I like to consider myself somewhat of a WOMAD veteran having first witnessed it's hippies and world music and incense and chai as a wide eyed 14 year old. It's changed a lot over the years but it's still my favourite festival. I first took my 2.5 year old Frankie-Rose last year when she was 1.5. This year she was old enough to be able to get involved in the kids activities and really get into the groove (literally) of the music and making.
Here are five of our highlights
1)The music is always brilliant, even if you haven't heard of a single act (which is me, most years). Our highlights were Melt Yourself Down, a family car journey favourite that had all three of us dancing around in a sweaty mess. Dhakka Brakha were our eyes-agog-spine-tingling band, Tuung were the soundtrack to some serious post-toddler-bed-time chill vibes. And later on, Congo Natty played some pretty ace jungle/drum n bass/reggae beats to shake our assess too. A different evening saw Ibibio Sound Machine (loved by BBC 6 Music) win over WOMAD with their mix of afroboat, disco and electro (whilst Frankie slept in the buggy!) It was SO good, and now my band of the summer.
2) The children's carnival on Sunday is always wonderful. Its the colourful culmination of days of work by the children and organisers. Enormous papier mache trees, globes and giant dragon flies with moving iridescent wings paraded their way around the festival site and across all of the main stages, to the sounds of drumming and whistles and singing. It was quite a privilege to be able to be part of it for the first time this year with Frankie Rose, even if she did get bored of it after about 20 minutes (!)
3) WOMAD specialises in world food, and always serves the most delicious real Chai tea in small earthenware cups in tents bedecked in saree's and colourful textiles. The sheeps milk ice-cream is the best i've tasted, and the food from the stall simply saying "Indian Kitchen" served enormous delicious portions of Vegetarian Thali.
4) As an interiors nut, I always feel an irresistible pull to the homewares stalls. Given its hippy lefty leaning bias, most of the stalls are ethical, support Fair Trade initiatives and work closely with the producers. Stalls err heavily toward African and Indian fabrics, jewellery and homewares and I came home with the most beautiful Anthropologie-esque hand stitched fairly traded bed spread with a tropical fruit print on it. There is also tons of bargainous vintage stalls too: in the past I've bought amazing crochet blankets for 9 quid.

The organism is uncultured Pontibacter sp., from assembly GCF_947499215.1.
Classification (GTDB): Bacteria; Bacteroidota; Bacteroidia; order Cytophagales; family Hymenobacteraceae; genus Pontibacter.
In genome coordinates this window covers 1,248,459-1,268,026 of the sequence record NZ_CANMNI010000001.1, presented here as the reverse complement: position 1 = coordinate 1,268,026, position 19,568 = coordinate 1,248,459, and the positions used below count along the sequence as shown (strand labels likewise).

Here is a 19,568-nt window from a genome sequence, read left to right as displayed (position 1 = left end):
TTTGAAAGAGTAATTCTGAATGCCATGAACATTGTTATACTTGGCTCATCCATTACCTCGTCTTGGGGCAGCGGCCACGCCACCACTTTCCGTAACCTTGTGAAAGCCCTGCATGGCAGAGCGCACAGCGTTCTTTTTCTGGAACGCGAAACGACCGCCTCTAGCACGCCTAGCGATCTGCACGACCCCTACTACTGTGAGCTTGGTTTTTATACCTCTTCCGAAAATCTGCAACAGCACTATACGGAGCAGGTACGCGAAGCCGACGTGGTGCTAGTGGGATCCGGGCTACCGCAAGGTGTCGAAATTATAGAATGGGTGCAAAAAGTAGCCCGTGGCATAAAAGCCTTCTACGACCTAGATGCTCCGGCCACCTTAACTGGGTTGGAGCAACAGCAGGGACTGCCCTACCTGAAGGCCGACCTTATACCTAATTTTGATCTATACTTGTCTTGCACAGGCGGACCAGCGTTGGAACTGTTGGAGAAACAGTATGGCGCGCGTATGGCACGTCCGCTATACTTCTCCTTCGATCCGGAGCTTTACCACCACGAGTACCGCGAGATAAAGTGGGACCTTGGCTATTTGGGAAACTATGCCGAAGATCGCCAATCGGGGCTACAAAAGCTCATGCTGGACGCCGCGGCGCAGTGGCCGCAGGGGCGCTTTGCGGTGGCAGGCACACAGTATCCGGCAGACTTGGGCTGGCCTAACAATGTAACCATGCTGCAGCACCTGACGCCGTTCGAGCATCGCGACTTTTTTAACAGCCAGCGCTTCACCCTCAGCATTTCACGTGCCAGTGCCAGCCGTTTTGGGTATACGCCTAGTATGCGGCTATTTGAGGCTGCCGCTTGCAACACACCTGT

5) The wellbeing area in the Arboertum is always my favourite area to hang out in because it offers shade under the tree's and is full of zen hippy types with broad smiles either receiving or providing relaxing, healing therapies. This is also where weary festival goers come to have a snooze in the shade, or in our case to have a bit of shady space to play with a toddler. One of my favourite WOMAD attributes are its swathes of people either doing group Yoga, sleeping, doing Tai Chi or having a group sing (the latter is something which we joined in with and was brilliant fun) This is also where the smaller music stages and fun kids bits are located, including a wonderful handmade wooden instrument tent that Frankie spent ages in.
Taking a toddler to WOMAD:
WOMAD is a family festival and as such is set up with kids in mind. They go free and a there is a large area of the festival site dedicated to entertaining them with live music and absolutely tons of creative making opportunities. There is a lost kids area and staff patrolling the site handing out free wristbands to parents to write their number on it and attach it to their kids (although lots of parents just write their numbers down their legs with a biro!)
There is lots of shade on site as well as pretty clean toilets (for a festival) and showers too. And the other families are friendly and helpful, and everyones kids are always playing together. Flippin' lovely. Highly recommended!
All images: Hannah and Dave Bullivant